Contrary to some beliefs, there is no evidence that doses of insulin used in clinical practice exacerbate insulin resistance. It has long been recognized that the chronic hyperglycemia associated with type 2 diabetes (glucose toxicity) leads to impairment in insulin secretion and a possible defect in glycogen synthesis.15 In a study of intensive insulin therapy in patients with type 2 diabetes,16 the use of insulin partially reversed the postbinding defect in peripheral insulin action, produced near-normal basal hepatic glucose output, and enhanced insulin secretion, thereby maintaining lower glucose values. In addition, the mean daily insulin requirement fell by 23% after ∼2 weeks of therapy, leveling off thereafter.
The use of insulin has been associated with weight gain, which in turn has been considered a major factor in insulin resistance. In the UKPDS, patients in intensive therapy gained more weight than those in conventional therapy groups; patients taking insulin gained ∼4 kg compared to 2.6 kg for those on chlorpropamide (Diabinese) and 1.7 kg for those on glibenclamide (glyburide [Micronase]).17 Yet patients in the intensive therapy groups also had fewer microvascular complications, suggesting that tight glycemic control may be more important in therapeutic decision-making. The use of metformin (Glucophage) as an adjunct to insulin therapy provides effective glycemic control without significant weight gain.18,19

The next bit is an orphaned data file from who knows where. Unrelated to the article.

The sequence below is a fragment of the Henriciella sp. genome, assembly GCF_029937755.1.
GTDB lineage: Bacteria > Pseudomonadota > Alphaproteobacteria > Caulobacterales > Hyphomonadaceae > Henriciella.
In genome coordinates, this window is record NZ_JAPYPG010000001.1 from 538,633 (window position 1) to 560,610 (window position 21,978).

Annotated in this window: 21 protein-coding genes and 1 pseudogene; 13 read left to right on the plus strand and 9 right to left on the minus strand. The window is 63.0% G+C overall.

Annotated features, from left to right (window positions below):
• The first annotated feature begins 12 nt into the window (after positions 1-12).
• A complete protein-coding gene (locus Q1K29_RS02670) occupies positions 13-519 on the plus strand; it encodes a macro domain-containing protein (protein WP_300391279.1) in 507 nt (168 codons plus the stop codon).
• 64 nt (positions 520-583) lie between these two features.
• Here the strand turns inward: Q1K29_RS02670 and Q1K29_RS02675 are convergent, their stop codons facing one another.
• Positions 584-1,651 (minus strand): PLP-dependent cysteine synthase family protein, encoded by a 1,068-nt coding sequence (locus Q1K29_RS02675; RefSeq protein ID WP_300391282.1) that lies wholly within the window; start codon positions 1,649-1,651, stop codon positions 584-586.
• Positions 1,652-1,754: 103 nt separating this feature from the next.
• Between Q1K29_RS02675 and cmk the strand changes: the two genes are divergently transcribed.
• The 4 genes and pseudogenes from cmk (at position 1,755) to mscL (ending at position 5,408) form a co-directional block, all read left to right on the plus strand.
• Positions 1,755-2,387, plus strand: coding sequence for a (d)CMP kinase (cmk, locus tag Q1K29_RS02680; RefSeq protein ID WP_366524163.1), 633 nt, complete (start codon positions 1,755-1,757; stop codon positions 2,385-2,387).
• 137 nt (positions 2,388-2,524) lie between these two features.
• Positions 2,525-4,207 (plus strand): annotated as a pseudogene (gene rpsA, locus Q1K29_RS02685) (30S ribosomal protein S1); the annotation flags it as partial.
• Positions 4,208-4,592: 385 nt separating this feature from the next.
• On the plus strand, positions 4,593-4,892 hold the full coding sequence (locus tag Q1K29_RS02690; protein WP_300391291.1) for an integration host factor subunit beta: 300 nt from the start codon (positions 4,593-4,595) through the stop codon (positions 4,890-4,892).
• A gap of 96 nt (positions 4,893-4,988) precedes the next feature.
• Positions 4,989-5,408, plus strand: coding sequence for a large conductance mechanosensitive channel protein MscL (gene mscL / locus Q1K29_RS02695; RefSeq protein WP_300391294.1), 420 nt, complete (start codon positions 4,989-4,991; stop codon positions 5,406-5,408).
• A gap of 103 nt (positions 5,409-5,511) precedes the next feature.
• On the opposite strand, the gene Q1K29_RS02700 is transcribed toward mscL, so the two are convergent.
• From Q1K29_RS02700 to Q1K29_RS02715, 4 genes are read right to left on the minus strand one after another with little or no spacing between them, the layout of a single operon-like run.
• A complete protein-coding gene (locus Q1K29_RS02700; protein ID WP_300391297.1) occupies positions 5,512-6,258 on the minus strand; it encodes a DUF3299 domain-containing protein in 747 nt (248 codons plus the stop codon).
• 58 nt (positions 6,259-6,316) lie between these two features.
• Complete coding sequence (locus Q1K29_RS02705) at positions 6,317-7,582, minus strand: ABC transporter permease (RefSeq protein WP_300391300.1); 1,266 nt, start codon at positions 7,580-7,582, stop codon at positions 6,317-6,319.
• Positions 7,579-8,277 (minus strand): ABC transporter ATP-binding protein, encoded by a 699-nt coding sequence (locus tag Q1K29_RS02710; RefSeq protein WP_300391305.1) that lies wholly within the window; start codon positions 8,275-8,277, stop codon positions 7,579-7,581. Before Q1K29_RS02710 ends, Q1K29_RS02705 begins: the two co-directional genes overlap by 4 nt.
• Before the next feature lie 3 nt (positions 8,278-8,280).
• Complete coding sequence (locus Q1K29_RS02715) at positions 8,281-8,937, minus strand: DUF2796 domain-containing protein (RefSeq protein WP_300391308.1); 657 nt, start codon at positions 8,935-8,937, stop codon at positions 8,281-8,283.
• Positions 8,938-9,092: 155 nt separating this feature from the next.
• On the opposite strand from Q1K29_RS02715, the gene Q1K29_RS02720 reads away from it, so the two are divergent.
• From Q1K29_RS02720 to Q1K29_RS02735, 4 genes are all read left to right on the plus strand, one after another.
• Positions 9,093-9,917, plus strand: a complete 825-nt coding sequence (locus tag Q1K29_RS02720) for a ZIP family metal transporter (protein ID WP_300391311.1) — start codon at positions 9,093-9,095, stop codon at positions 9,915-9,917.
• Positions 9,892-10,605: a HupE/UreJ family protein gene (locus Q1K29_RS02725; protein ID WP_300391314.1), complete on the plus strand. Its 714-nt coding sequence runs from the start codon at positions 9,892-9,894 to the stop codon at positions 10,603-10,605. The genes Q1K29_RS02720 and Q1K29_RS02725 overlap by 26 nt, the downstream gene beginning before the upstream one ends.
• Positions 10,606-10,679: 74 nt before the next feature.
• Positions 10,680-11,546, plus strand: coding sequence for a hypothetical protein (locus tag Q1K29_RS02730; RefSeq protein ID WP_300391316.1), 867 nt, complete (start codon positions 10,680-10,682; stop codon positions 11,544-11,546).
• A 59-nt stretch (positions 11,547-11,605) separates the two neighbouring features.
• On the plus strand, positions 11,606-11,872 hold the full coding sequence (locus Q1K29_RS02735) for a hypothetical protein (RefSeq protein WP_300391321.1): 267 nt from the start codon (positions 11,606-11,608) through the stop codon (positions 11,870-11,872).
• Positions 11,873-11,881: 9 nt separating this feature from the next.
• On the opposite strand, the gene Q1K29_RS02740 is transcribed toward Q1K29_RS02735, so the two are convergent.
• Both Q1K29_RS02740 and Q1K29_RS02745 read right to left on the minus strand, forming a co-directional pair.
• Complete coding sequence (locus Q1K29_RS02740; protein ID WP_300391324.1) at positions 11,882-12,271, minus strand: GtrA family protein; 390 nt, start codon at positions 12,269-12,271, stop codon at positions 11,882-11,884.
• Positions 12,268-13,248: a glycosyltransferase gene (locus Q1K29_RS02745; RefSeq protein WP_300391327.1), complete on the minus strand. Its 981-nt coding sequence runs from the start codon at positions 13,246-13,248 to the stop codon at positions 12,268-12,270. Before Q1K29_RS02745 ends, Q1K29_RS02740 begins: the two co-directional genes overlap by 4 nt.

The incidence of heart disease and ischemic heart mortality is up to four times higher in people with diabetes. Ischemic heart disease, other heart disease, and cerebrovascular disease account for 40, 15, and 10% of all deaths in this population, respectively (Figure 1).20 A population-based survey of almost 3,000 people21 identified high prevalence rates for a constellation of disorders known as syndrome X, metabolic syndrome, and insulin resistance syndrome interchangeably—abdominal obesity, type 2 diabetes, glucose intolerance, hypertension, hypertriglyceridemia, and hypercholesterolemia—that far exceeded the rates for each disorder alone or in pairs. For each of these conditions, fasting and post-glucose hyperinsulinemia was a common thread that suggested the presence of insulin resistance. When insulin-resistant subjects were compared to control subjects, significantly lower HDL cholesterol levels were also seen.